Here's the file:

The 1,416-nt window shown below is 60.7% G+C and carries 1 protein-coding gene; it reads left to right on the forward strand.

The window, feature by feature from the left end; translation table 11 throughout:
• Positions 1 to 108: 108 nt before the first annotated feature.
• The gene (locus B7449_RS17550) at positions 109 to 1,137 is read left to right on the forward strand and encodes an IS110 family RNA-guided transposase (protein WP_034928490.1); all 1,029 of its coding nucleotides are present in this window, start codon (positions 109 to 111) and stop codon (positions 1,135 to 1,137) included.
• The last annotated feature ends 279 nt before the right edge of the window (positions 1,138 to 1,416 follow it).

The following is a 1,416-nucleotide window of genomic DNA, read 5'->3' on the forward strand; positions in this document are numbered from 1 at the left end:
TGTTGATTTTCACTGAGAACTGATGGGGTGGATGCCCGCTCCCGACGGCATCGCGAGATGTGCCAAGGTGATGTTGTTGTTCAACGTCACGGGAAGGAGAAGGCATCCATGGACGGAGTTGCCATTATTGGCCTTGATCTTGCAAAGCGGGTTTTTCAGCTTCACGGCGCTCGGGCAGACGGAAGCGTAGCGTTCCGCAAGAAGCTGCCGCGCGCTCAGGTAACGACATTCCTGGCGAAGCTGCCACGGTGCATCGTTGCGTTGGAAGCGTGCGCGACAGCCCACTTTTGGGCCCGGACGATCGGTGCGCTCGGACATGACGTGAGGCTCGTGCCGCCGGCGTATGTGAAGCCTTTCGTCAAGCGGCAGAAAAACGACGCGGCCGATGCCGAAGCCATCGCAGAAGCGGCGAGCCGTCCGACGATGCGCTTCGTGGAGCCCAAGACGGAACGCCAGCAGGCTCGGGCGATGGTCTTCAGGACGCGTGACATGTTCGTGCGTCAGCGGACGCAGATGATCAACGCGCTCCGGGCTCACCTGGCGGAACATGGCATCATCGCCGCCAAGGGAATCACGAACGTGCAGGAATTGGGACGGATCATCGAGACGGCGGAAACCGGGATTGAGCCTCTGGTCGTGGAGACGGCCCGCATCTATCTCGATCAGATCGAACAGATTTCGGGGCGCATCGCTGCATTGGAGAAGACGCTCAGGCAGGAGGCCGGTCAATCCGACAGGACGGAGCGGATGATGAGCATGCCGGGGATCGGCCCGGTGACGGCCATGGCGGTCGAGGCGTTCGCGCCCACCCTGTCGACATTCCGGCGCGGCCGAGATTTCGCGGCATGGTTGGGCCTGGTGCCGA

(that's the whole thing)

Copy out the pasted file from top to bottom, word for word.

The 1,416-nt window shown below is 60.7% G+C and carries 1 protein-coding gene; it reads left to right on the forward strand.

The window, feature by feature from the left end; translation table 11 throughout:
• Positions 1 to 108: 108 nt before the first annotated feature.
• The gene (locus B7449_RS17550) at positions 109 to 1,137 is read left to right on the forward strand and encodes an IS110 family RNA-guided transposase (protein WP_034928490.1); all 1,029 of its coding nucleotides are present in this window, start codon (positions 109 to 111) and stop codon (positions 1,135 to 1,137) included.
• The last annotated feature ends 279 nt before the right edge of the window (positions 1,138 to 1,416 follow it).

The following is a 1,416-nucleotide window of genomic DNA, read 5'->3' on the forward strand; positions in this document are numbered from 1 at the left end:
TGTTGATTTTCACTGAGAACTGATGGGGTGGATGCCCGCTCCCGACGGCATCGCGAGATGTGCCAAGGTGATGTTGTTGTTCAACGTCACGGGAAGGAGAAGGCATCCATGGACGGAGTTGCCATTATTGGCCTTGATCTTGCAAAGCGGGTTTTTCAGCTTCACGGCGCTCGGGCAGACGGAAGCGTAGCGTTCCGCAAGAAGCTGCCGCGCGCTCAGGTAACGACATTCCTGGCGAAGCTGCCACGGTGCATCGTTGCGTTGGAAGCGTGCGCGACAGCCCACTTTTGGGCCCGGACGATCGGTGCGCTCGGACATGACGTGAGGCTCGTGCCGCCGGCGTATGTGAAGCCTTTCGTCAAGCGGCAGAAAAACGACGCGGCCGATGCCGAAGCCATCGCAGAAGCGGCGAGCCGTCCGACGATGCGCTTCGTGGAGCCCAAGACGGAACGCCAGCAGGCTCGGGCGATGGTCTTCAGGACGCGTGACATGTTCGTGCGTCAGCGGACGCAGATGATCAACGCGCTCCGGGCTCACCTGGCGGAACATGGCATCATCGCCGCCAAGGGAATCACGAACGTGCAGGAATTGGGACGGATCATCGAGACGGCGGAAACCGGGATTGAGCCTCTGGTCGTGGAGACGGCCCGCATCTATCTCGATCAGATCGAACAGATTTCGGGGCGCATCGCTGCATTGGAGAAGACGCTCAGGCAGGAGGCCGGTCAATCCGACAGGACGGAGCGGATGATGAGCATGCCGGGGATCGGCCCGGTGACGGCCATGGCGGTCGAGGCGTTCGCGCCCACCCTGTCGACATTCCGGCGCGGCCGAGATTTCGCGGCATGGTTGGGCCTGGTGCCGA